Writers whose first language is not English tend to omit commas in places that need commas. This is the most common type of punctuation errors among non-native English speakers.
The most common uses of commas are as follows:
- Between two full sentences linked with a conjunction
- Around an appositive
- Around a parenthetical or nonrestrictive phrase
- After an if clause in a conditional sentence
- In serial lists
- After introductory words or phrases
- Around a direct address
- Before a tag question
- Between multiple adjectives
Between two full sentences linked with a conjunction
Typically, when you have two full sentences linked by a conjunction, you should put a comma before the conjunction. For example: I wish the best for you, and I will also try my best at my new job. The two full sentences in this case are: 1) I wish the best for you. and 2) I will also try my best at my new job. Some argue that when the two sentences are closely related to each other in meaning, a comma is not necessary. Take this example: Larry vacuumed the house and his sister did the laundry. However, judging if two sentences are closely related is a subjective measure that is bound to have split opinions. Some may find that the two sentences in the prior example are not closely related enough to omit the comma. Because this is such a subjective matter, when in doubt, always put a comma when there are two full sentences linked with a conjunction.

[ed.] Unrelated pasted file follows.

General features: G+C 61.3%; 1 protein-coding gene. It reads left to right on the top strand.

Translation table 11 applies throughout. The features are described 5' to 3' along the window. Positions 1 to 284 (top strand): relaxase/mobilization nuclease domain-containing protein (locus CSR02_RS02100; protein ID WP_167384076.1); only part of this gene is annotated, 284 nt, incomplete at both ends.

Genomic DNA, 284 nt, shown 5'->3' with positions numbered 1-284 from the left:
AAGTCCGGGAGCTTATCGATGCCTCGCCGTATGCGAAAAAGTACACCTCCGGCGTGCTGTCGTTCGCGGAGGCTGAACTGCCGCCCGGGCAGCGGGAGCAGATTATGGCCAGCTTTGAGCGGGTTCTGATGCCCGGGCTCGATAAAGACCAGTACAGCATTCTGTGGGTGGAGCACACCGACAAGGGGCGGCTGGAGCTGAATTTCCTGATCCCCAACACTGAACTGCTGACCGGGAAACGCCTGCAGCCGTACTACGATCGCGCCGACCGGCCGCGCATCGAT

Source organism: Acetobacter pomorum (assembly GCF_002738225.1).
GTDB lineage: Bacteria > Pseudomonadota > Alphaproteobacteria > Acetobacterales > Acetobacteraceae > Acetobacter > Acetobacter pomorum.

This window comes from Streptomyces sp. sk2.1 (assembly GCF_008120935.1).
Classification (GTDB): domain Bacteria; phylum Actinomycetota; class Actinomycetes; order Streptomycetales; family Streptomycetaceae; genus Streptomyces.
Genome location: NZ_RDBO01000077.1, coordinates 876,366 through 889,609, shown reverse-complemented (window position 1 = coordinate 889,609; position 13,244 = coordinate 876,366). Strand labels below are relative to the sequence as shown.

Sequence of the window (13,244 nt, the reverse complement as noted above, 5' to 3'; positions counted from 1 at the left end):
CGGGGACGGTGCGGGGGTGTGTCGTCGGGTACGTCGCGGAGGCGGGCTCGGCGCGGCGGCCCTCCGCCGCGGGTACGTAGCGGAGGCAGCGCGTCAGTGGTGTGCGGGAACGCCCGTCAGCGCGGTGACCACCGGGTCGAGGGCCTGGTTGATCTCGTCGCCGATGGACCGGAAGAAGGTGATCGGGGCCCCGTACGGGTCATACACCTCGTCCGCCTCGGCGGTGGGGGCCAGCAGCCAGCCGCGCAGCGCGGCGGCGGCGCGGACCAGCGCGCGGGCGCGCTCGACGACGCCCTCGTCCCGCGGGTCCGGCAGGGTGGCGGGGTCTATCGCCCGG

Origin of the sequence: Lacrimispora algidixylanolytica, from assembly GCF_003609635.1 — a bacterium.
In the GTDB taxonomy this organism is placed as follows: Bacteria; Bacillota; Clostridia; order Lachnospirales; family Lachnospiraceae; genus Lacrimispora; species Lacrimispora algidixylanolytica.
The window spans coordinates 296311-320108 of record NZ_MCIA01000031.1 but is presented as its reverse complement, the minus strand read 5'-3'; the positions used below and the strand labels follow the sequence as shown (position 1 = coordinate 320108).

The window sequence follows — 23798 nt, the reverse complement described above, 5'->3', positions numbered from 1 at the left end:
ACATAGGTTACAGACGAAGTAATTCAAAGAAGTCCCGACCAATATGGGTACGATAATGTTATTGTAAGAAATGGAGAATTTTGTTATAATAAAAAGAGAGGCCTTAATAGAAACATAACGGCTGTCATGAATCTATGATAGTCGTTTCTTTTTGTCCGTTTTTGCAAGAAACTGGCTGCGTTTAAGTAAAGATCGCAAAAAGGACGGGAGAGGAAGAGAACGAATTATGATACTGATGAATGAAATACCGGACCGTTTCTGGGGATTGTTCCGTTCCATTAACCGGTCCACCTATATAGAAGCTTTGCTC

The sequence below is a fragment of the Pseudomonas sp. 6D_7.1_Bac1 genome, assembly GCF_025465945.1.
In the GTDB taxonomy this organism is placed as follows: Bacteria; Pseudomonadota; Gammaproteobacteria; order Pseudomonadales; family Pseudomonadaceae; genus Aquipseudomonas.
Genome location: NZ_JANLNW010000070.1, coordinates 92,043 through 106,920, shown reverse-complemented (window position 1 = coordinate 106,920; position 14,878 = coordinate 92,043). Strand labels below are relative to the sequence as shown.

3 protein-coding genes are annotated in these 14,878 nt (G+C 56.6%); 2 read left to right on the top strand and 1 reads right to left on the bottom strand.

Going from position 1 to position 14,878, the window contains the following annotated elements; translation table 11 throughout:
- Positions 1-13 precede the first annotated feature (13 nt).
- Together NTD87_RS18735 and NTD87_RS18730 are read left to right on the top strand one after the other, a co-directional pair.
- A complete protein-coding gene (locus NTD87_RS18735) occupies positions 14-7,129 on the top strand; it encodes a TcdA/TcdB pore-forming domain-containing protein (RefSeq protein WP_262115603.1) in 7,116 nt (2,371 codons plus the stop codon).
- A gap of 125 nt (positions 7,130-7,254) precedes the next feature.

Around an appositive
An appositive is a noun or phrase that describes another noun. The words a writer in the following sentence is an appositive that describes Bob: Bob, a writer, has been working on a novel for two years now. When the appositive introduces essential information to the sentence, however, it is better to omit the surrounding commas as such: Bob’s new novel, Up in the Sky, **is now a New York Times Best Seller. → Bob’s new novel Up in the Sky is now a New York Times Best Seller.
Around a parenthetical or nonrestrictive phrase
Similar to appositives, commas are to surround a parenthetical or nonrestrictive phrase unless the information is essential to the sentence. In the following two examples, the parenthetical and nonrestrictive phrases, respectively, are non-essential parts of the sentence, and therefore are surrounded by commas.